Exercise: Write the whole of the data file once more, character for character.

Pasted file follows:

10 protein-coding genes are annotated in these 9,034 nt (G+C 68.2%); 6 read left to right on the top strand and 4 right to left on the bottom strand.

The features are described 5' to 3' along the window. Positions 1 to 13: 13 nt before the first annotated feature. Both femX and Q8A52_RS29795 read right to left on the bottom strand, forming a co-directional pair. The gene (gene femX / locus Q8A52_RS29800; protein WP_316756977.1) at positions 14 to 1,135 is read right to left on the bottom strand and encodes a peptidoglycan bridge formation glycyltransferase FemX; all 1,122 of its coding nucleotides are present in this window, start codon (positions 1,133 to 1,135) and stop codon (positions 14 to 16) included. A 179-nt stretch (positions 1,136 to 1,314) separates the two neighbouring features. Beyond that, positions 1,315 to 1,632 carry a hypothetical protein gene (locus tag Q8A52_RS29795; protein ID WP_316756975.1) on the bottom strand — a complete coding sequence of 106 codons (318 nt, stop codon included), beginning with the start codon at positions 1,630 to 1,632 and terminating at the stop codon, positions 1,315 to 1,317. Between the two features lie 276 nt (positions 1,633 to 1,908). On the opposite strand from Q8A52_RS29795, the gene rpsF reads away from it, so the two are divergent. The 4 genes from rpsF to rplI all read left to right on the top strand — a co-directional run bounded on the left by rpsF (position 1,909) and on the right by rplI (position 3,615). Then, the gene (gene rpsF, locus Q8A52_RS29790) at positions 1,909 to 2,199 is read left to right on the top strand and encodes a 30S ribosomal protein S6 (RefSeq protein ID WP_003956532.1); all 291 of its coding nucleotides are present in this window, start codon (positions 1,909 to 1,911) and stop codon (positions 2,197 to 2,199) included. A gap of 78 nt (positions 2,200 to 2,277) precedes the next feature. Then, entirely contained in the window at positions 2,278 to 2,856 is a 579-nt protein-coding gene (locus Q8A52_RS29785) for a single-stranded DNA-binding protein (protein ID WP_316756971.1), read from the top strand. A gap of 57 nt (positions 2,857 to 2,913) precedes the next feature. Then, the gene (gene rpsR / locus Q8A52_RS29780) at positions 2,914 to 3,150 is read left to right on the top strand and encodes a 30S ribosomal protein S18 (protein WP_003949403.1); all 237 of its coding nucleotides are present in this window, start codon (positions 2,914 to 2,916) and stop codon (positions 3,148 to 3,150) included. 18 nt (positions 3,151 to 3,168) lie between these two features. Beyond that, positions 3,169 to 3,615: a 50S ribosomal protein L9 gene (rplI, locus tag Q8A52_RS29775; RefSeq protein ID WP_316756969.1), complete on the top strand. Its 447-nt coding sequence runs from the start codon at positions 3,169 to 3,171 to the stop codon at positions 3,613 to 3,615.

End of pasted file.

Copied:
10 protein-coding genes are annotated in these 9,034 nt (G+C 68.2%); 6 read left to right on the top strand and 4 right to left on the bottom strand.

The features are described 5' to 3' along the window. Positions 1 to 13: 13 nt before the first annotated feature. Both femX and Q8A52_RS29795 read right to left on the bottom strand, forming a co-directional pair. The gene (gene femX / locus Q8A52_RS29800; protein WP_316756977.1) at positions 14 to 1,135 is read right to left on the bottom strand and encodes a peptidoglycan bridge formation glycyltransferase FemX; all 1,122 of its coding nucleotides are present in this window, start codon (positions 1,133 to 1,135) and stop codon (positions 14 to 16) included. A 179-nt stretch (positions 1,136 to 1,314) separates the two neighbouring features. Beyond that, positions 1,315 to 1,632 carry a hypothetical protein gene (locus tag Q8A52_RS29795; protein ID WP_316756975.1) on the bottom strand — a complete coding sequence of 106 codons (318 nt, stop codon included), beginning with the start codon at positions 1,630 to 1,632 and terminating at the stop codon, positions 1,315 to 1,317. Between the two features lie 276 nt (positions 1,633 to 1,908). On the opposite strand from Q8A52_RS29795, the gene rpsF reads away from it, so the two are divergent. The 4 genes from rpsF to rplI all read left to right on the top strand — a co-directional run bounded on the left by rpsF (position 1,909) and on the right by rplI (position 3,615). Then, the gene (gene rpsF, locus Q8A52_RS29790) at positions 1,909 to 2,199 is read left to right on the top strand and encodes a 30S ribosomal protein S6 (RefSeq protein ID WP_003956532.1); all 291 of its coding nucleotides are present in this window, start codon (positions 1,909 to 1,911) and stop codon (positions 2,197 to 2,199) included. A gap of 78 nt (positions 2,200 to 2,277) precedes the next feature. Then, entirely contained in the window at positions 2,278 to 2,856 is a 579-nt protein-coding gene (locus Q8A52_RS29785) for a single-stranded DNA-binding protein (protein ID WP_316756971.1), read from the top strand. A gap of 57 nt (positions 2,857 to 2,913) precedes the next feature. Then, the gene (gene rpsR / locus Q8A52_RS29780) at positions 2,914 to 3,150 is read left to right on the top strand and encodes a 30S ribosomal protein S18 (protein WP_003949403.1); all 237 of its coding nucleotides are present in this window, start codon (positions 2,914 to 2,916) and stop codon (positions 3,148 to 3,150) included. 18 nt (positions 3,151 to 3,168) lie between these two features. Beyond that, positions 3,169 to 3,615: a 50S ribosomal protein L9 gene (rplI, locus tag Q8A52_RS29775; RefSeq protein ID WP_316756969.1), complete on the top strand. Its 447-nt coding sequence runs from the start codon at positions 3,169 to 3,171 to the stop codon at positions 3,613 to 3,615.